Universal Audio’s EP-34 Tape Echo plug-in
(based on the original Echoplex tape delay
units) simulates a vintage tape delay and
offers opportunities for creative panning.
If you want your recording to sound
professional, it’s essential to create space
for your guitar in the mix. One way to
achieve this is through creative panning.
Well-placed instruments can make the difference
between a muddled mix and one
where everything is heard clearly. Let’s
examine a few panning ideas you can use
on your next production.
Think of the stereo mix field as a
canvas for sound. And on your mixer—
whether it’s a hardware device or a virtual
one on your computer screen—that canvas
spreads from approximately 7 o’clock
(hard left) to 5 o’clock (hard right). That’s
all you have to work with—you can’t go
outside of that box (unless you’re working
in surround sound). When you mix
a piece of music, you have to fit every
instrument in there.
With that in mind, the vocal, bass, and
kick drum usually occupy the 12 o’clock
position or thereabouts. You can build the
rest of your mix around that core. Let’s say
in addition to the vocal, bass, and kick, you
have some stereo keyboard pads. Don’t just
settle for leaving them hard left and right.
Think about moving either the left or right
pan position to create some space—to the 9
or 3 o’clock position, for example. I’ll often
do the same thing with drum overheads—
pan them in tighter to make room for other
instruments and sounds.
In that empty space, you can place a
reverb signal for your guitar. (Hey, that’s
what we really care about—our guitars!)
For example, when I’m working with a
mono guitar amp plug-in, I’ll start with a
pan position of, say, 10 o’clock. Then I’ll
take a send from that to a reverb on a stereo
auxiliary track. From there, I’ll do one of
two things: I’ll either pan the track to the
hard right 5 o’clock position, or if the plugin
has panning within it, I’ll do it there
and leave the stereo panners intact. Either
way, this puts the guitar direct sound at 10
o’clock with the reverb at 5 o’clock. This
opens up the stereo soundstage and makes
for a nice big guitar sound.
Sometimes, however, I’ll do just the
opposite. I’ll create a mono auxiliary track
for reverb and pan it directly on top of the
guitar position (say, 10 o’clock again). I’ll
do this primarily when using guitar plugins
that have no reverb, such as Amp Farm.
Reverb plug-ins like Audio Ease’s Altiverb
have samples of real guitar springs in them,
and by panning them in mono on top of
the plug-in, I’m simulating the sound of
a mic’d guitar amp. The same techniques
apply to delay or echo, not just reverbs.
Guitar-centric plug-ins such as Universal
Audio’s EP-34 Tape Echo or Roland
RE-201 Space Echo tape delay both have
panning ability built into them. When
using the EP-34, I will often take the echo
pan knob and twist it to one side or the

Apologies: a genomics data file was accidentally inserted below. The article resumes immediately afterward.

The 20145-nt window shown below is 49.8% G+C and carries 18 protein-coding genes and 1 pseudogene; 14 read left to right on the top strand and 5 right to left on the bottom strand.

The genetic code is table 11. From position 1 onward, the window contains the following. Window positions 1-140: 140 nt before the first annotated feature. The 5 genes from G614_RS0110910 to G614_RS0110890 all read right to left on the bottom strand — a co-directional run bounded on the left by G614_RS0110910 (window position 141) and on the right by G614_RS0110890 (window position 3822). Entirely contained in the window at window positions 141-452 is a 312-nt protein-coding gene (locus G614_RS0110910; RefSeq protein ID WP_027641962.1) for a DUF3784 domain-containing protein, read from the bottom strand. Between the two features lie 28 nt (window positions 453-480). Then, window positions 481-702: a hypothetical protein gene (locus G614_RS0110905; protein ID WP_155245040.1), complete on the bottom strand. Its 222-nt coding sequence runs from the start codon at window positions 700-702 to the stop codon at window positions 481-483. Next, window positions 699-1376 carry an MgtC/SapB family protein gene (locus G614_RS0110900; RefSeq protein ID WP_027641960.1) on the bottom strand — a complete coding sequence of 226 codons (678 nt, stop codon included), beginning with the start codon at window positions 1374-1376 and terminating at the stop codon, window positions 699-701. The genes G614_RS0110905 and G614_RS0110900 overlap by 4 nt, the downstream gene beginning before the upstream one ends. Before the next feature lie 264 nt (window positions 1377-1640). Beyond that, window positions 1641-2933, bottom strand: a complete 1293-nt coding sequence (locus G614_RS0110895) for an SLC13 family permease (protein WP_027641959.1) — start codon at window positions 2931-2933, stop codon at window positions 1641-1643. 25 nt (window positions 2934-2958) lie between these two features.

other. It can create some really cool echo/
delay effects this way and help punch a
guitar through a mix.
Offering separate controls for the reverb
pan and echo pan, RE-201 Space Echo
goes even a step further. When sending
guitar tracks to the 201, I’ll often pan both
the reverb and echo to the opposite side
of my guitar. However, you can generate
some cool sounds by panning the reverb
and echo to opposite sides of each other.
Sometimes, as in the Altiverb example
above, I’ll pan them right on top of the
guitar track itself, simulating running
the guitar through the 201 and then into
the amp. Every situation will be different
depending on the rest of the instruments
in the mix.
When panning a mic’d cabinet or amp,
I’ll first solo each mic (usually that’s both
a ribbon and a dynamic) and listen for the
tonality of each (ribbons are usually warmer
and softer, whereas dynamic mics are
often edgier). Then I’ll pan them accordingly.
With mic’d amps, I find myself panning
a bit wider in the stereo field (unlike
the 10 o’clock position of the mono guitar
plug-in). Sometimes I’ll pan the dynamic
mic hard left at 7 o’clock and place the
ribbon at around 9 o’clock. If I’ve used a
room mic with this combination, I’ll often
pan it to the complete opposite side at 5
o’clock. That is my “natural” reverb and it
can make for some huge guitar sounds.
When panning electric and acoustic guitars
in the same mix, I tend to place them
opposite each other. This helps differentiate
their tonality and create space for each
instrument. Obviously, the more guitars
you have layered, the harder it is to cut
them through a mix. With densely packed
guitar productions, I’ll make more use of
panning hard left and right, trying to give
myself as much of the stereo field as possible
to work with.
Each production will have its own panning
needs. But to get that guitar to cut
through the mix, try tightening the pans
of the other instruments around it, and use
the hard left/right positions for effects such
as reverb or delay. Take the time to experiment
with different pan positions, and
make sure that guitar is the loudest thing in
the mix. Wait, did I say that?
engineer and mixer who
has worked with artists
ranging from Al Di
Meola to David Bowie.
A life-long guitarist, he’s
also the author of Pro Tools Surround
and composes for the
likes of Fox NFL, Discovery Channel,
Nickelodeon, and HBO.